New South Wales has recorded 1,331 new locally acquired Covid-19 infections and six more people with the virus have died.
The latest figures, capturing the 24 hours up to 8pm Friday, mean that since the start of the pandemic, there have been 50,730 Covid cases in NSW and 284 deaths.
The latest fatalities include four women and two men from Sydney’s west and south-west. One was aged in their 40s, another in their 60s, two in their 70s and two in their 80s. Three of the deceased people had received one vaccination.
There are 1,219 Covid patients in hospital, with 233 in intensive care and 123 on ventilators. Of those in ICU, 173 are unvaccinated, 55 have received one dose and five were fully inoculated.
“We are continuing to see most cases acquired in south-west and western Sydney,” McAnulty said.
The latest case numbers include patients from regional NSW, with 75 in the Illawarra, 17 in western NSW including 10 in Dubbo, six in the far west including four at Broken Hill, and eight in southern NSW.
There are 30 new cases across the Hunter/New England district, including 16 in Lake Macquarie and seven in Newcastle.
On Saturday NSW stated that 50.6% of the eligible population aged more than 16 were fully vaccinated as of Friday.
Across the state, 81.2% have received a first jab.
Several regional areas will spend this weekend back in lockdown.
The Glen Innes Severn council area, inland from Coffs Harbour, will be under a week-long lockdown from Saturday after a Covid-19 case was detected there.
As a result, Queensland has reinstated border restrictions with the region.
NSW Health has also detected fragments of the virus in the wastewater in Byron Bay, Wardell, Eden, Balranald treatment plant and Griffith.
The Hilltops local government area in the state’s south, which encompasses the town of Young, is also under seven-day restrictions.
Albury and Lismore were sent back into a week-long lockdown on Thursday.
In total, there have been almost 3.2 million vaccination doses administered in NSW.
“The more people who get vaccinated, the more protection they’re providing for their family, friends and community,” McAnulty said.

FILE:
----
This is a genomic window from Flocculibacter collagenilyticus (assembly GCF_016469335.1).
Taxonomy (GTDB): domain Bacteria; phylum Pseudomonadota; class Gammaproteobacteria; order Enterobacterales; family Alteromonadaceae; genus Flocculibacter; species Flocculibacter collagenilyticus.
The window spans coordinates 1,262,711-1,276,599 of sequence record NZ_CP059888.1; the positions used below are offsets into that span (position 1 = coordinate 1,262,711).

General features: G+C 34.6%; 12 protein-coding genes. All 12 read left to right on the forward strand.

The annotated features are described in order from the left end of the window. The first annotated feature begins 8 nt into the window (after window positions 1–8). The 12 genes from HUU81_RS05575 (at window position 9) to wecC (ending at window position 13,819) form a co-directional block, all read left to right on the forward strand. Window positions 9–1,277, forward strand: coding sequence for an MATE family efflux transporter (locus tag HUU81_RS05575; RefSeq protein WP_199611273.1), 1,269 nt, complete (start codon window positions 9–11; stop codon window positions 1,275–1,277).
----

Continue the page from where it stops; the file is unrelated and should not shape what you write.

Of NSW’s total Covid-19 case count, more than 47,000 are considered to be “locally acquired”, with 3,452 coming from overseas and 99 from interstate.
The ACT added 15 locally acquired infections to its Covid-19 caseload on Saturday, with at least seven of them infectious in the community at least some of the time.
Health officials say seven of the cases have been linked to known outbreaks with the remainder under investigation.
The territory’s total cases for the current outbreak now stands at 601, with 364 having recovered while 237 remain active.
Australian Defence Force troops will meanwhile help patrol the ACT border in coming days in an attempt to stop people illegally coming into Canberra from NSW.
The ACT chief minister, Andrew Barr, says the ADF will be used for the first time along the border after multiple reports of Covid-19 coming into Canberra from interstate.
With Saturday marking the first day of the school holidays, there will also be additional police patrols at major entry points to the ACT.
ACT Health says more than 80% of Canberrans aged over 16 have received at least their first vaccine dose, making it the second jurisdiction after NSW to reach the milestone.
Health figures also showed more than 55% of over-16s in the ACT are fully vaccinated, which is the highest of any state or territory.
Just over 52% of ACT residents who are 12 and older had received two doses.
Queensland recorded one new locally acquired case of Covid-19 on Saturday. The state’s health minister, Yvette D’Ath, said the new case was linked to the existing cluster south of Brisbane and was in quarantine during their entire infectious period.
Queensland’s vaccination rate has just tipped over 40% for those receiving two jabs, marking the half way point of the state’s 80% target.